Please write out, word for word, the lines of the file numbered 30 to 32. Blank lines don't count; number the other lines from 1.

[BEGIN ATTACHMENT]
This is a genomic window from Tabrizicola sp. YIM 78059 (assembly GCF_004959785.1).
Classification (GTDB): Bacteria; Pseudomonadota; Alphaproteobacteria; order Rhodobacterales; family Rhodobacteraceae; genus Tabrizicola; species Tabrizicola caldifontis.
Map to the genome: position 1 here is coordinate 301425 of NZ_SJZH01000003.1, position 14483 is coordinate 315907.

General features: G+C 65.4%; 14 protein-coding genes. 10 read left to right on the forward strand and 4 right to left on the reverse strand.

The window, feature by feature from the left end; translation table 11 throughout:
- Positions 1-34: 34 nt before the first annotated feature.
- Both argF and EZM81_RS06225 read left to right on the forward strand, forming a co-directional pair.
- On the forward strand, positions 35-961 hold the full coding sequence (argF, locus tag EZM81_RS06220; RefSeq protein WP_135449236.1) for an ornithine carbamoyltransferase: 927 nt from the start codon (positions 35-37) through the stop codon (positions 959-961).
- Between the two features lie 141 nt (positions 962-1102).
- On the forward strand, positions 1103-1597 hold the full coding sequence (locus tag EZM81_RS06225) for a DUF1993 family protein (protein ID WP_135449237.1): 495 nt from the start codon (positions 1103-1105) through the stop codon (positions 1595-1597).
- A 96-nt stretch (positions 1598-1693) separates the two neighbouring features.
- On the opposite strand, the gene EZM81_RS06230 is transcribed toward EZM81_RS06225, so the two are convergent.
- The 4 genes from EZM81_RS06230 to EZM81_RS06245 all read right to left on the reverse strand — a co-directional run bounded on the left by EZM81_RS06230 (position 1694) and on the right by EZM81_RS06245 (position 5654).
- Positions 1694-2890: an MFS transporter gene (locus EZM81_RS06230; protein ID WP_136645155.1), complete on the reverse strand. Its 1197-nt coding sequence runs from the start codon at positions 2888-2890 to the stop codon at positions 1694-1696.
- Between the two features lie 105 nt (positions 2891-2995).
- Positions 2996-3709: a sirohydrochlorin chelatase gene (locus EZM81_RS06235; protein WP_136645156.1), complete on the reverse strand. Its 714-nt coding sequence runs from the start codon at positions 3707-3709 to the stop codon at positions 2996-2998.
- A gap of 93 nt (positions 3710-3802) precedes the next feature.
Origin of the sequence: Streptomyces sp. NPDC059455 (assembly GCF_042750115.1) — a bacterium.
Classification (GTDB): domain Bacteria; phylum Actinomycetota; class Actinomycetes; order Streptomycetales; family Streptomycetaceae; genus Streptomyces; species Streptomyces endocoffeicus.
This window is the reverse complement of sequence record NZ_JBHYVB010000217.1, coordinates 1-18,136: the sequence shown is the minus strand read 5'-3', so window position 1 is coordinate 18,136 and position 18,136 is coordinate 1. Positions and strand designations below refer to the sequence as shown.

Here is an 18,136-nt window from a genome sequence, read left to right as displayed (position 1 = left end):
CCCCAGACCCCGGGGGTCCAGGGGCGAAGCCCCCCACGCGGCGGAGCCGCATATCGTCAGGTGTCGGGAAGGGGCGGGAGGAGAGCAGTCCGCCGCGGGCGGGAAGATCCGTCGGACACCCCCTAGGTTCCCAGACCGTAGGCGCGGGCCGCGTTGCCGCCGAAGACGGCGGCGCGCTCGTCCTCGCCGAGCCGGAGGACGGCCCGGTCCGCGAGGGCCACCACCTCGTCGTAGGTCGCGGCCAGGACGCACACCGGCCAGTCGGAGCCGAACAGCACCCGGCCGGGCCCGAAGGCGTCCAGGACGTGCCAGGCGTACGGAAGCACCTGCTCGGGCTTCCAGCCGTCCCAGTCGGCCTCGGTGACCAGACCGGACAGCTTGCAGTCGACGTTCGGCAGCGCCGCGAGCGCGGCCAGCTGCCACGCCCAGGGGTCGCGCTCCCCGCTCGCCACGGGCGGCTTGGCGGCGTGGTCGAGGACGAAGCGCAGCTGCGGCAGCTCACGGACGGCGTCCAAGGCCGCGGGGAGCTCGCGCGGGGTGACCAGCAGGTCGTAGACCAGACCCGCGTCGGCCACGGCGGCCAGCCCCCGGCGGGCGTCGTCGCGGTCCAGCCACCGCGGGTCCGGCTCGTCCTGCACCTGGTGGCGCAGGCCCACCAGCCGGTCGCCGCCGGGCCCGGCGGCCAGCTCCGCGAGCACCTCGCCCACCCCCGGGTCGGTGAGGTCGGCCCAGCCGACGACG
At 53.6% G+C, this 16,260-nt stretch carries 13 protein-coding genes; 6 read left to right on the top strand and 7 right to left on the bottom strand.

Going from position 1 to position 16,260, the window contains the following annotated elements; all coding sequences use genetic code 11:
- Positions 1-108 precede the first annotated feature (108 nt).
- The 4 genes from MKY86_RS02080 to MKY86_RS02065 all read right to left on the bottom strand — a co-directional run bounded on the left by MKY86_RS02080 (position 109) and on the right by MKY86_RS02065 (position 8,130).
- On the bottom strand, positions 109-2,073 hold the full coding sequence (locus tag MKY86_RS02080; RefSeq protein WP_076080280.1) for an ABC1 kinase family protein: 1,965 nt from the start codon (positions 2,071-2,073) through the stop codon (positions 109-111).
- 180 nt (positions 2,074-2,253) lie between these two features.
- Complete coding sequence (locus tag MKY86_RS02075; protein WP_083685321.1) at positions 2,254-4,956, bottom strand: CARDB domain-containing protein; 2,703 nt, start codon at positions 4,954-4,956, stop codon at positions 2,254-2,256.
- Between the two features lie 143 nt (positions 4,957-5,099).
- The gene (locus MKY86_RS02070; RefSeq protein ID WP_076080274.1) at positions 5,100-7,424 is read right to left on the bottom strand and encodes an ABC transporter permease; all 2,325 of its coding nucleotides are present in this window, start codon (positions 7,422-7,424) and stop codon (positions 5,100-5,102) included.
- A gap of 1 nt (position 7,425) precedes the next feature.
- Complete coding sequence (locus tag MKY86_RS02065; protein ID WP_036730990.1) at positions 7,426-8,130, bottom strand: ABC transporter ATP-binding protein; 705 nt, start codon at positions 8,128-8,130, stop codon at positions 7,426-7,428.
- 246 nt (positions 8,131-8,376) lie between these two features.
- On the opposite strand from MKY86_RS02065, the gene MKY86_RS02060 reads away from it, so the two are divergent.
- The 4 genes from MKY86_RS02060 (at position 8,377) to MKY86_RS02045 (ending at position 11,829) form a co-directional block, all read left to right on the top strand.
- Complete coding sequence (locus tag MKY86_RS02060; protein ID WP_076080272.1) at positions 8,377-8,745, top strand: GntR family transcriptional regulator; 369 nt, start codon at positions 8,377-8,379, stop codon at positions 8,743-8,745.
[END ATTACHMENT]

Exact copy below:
- Between the two features lie 143 nt (positions 4,957-5,099).
- The gene (locus MKY86_RS02070; RefSeq protein ID WP_076080274.1) at positions 5,100-7,424 is read right to left on the bottom strand and encodes an ABC transporter permease; all 2,325 of its coding nucleotides are present in this window, start codon (positions 7,422-7,424) and stop codon (positions 5,100-5,102) included.
- A gap of 1 nt (position 7,425) precedes the next feature.